The country is doing badly as far as the reduction of the HIV viral load among children is concerned, says a new study whose results were released last Thursday.
While 93.2 per cent of HIV-positive children between the ages of 0 and 14 years are on antiretroviral drugs (ARVs), only 67.1 per cent had achieved viral load suppression (VLS).
VLS is when a person's viral load is down to an undetectable level. This, however, does not mean that the person is cured because HIV remains in the body and if medication is discontinued, the person's viral load is likely to rise.
When a person living with HIV starts on an antiretroviral treatment (ART) regimen, their viral load drops.
For almost everyone who starts taking their HIV medication daily as prescribed, the viral load will drop to an undetectable level in six months or less.
According to the 2018 "Kenya Population-Based HIV Impact Assessment" report, viral suppression stands at 67.1 per cent for the 0 to 14 age-group compared to 90.6 per cent for adults aged between 15 and 64, and 88.4 per cent for the general population.
"The prevalence of VLS among people living with HIV aged 0-64 years was generally higher among girls and women compared to boys and men across all the age groups. Among adults, women had a VLS of 74.6 per cent while men had 65.1 per cent," states the study.
It continues: "The highest VLS prevalence was achieved among adults aged 55-64 years at 83.6 per cent. There was a decreased prevalence of VLS with decreasing age, with the lowest amongst children."
Dr Catherine Ngugi, head of the National Aids and STI Control Programme (Nascop) told the Nation that the lower viral load suppression percentage in children was caused by many factors among them non-adherence, stigma and discrimination in school, failure by parents to disclose to their children their status and bitter drug formulations.
The survey conducted between June 2018 and February 2019 targeting 34,610 people revealed that despite the low VLS, the overall HIV prevalence among children was 0.7 per cent, which translates to 139,000 children.
"We are doing well as far as the identification of the young ones is concerned, but we tend to lose them at some point; that is why the virus is not reducing in their system," Dr Ngugi said.
HIV treatment for children works; unfortunately, there is a limited range of age-appropriate antiretroviral drugs that are available in paediatric formulations especially second or third-line alternatives, which makes treatment even more challenging, she added.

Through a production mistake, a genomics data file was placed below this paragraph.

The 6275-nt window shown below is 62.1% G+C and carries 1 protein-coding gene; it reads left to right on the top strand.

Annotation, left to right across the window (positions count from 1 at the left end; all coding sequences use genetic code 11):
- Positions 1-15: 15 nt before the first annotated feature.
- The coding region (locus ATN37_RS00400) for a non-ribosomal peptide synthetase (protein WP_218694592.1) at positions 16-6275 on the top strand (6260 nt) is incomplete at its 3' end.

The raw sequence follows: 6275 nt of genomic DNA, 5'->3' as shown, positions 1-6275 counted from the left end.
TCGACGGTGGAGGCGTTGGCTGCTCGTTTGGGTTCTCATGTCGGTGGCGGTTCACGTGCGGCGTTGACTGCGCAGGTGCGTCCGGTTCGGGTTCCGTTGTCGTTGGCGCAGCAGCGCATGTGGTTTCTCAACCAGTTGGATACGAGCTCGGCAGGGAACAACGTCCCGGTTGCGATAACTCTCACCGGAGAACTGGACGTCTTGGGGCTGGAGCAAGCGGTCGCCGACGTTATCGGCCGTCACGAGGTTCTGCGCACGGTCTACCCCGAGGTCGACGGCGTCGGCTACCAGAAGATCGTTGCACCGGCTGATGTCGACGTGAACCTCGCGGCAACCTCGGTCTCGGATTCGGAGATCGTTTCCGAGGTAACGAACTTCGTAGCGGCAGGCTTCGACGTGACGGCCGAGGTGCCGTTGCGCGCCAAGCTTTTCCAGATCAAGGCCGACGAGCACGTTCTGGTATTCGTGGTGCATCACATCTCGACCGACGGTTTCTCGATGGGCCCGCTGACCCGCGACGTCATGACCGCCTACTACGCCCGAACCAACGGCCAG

Palatability of drugs, for example, "can be complicated as some are tricky to swallow and can taste unpleasant," the Nascop boss said.
And added that the volume of medicines recommended for children under the age of three is a challenge.
"Some of these medicines need to be kept cool, which can be an issue in some countries," she said.
Dr Ngugi said children have a different immune response to HIV compared to adults as their bodies are constantly developing, and their high rate of metabolism makes the dosing of HIV medicines particularly difficult.
As such, paediatricians treating children growing up with HIV also need to be aware of special dosage instructions.
On average, infected patients living with HIV from childhood will have to take ARVs 20 years longer than people who acquire HIV as adults, which heightens adherence issues.
As more children are growing older with HIV, the inadequacies of healthcare services for older children are coming to light.
Dr Ngugi said that the US Food and Drug Administration gave tentative approval for an improved paediatric formulation in the form of small oral pellets it is hoped will improve adherence.
She added that late conveying of HIV status can affect treatment. "It's important for parents and caregivers to disclose a child's status to them to prevent them from feeling isolated and finding out their status accidentally or in public," Dr Ngugi said.
There was also evidence that children who were told why they needed to take ARVs were more likely to have improved viral suppression, adherence and to remain on treatment for longer, she said.
Nascop chief officer Nduku Kilonzo challenged women to seek care in health facilities when they are expectant.
She said a majority of children living with HIV are infected via mother-to-child transmission during pregnancy, childbirth or breastfeeding.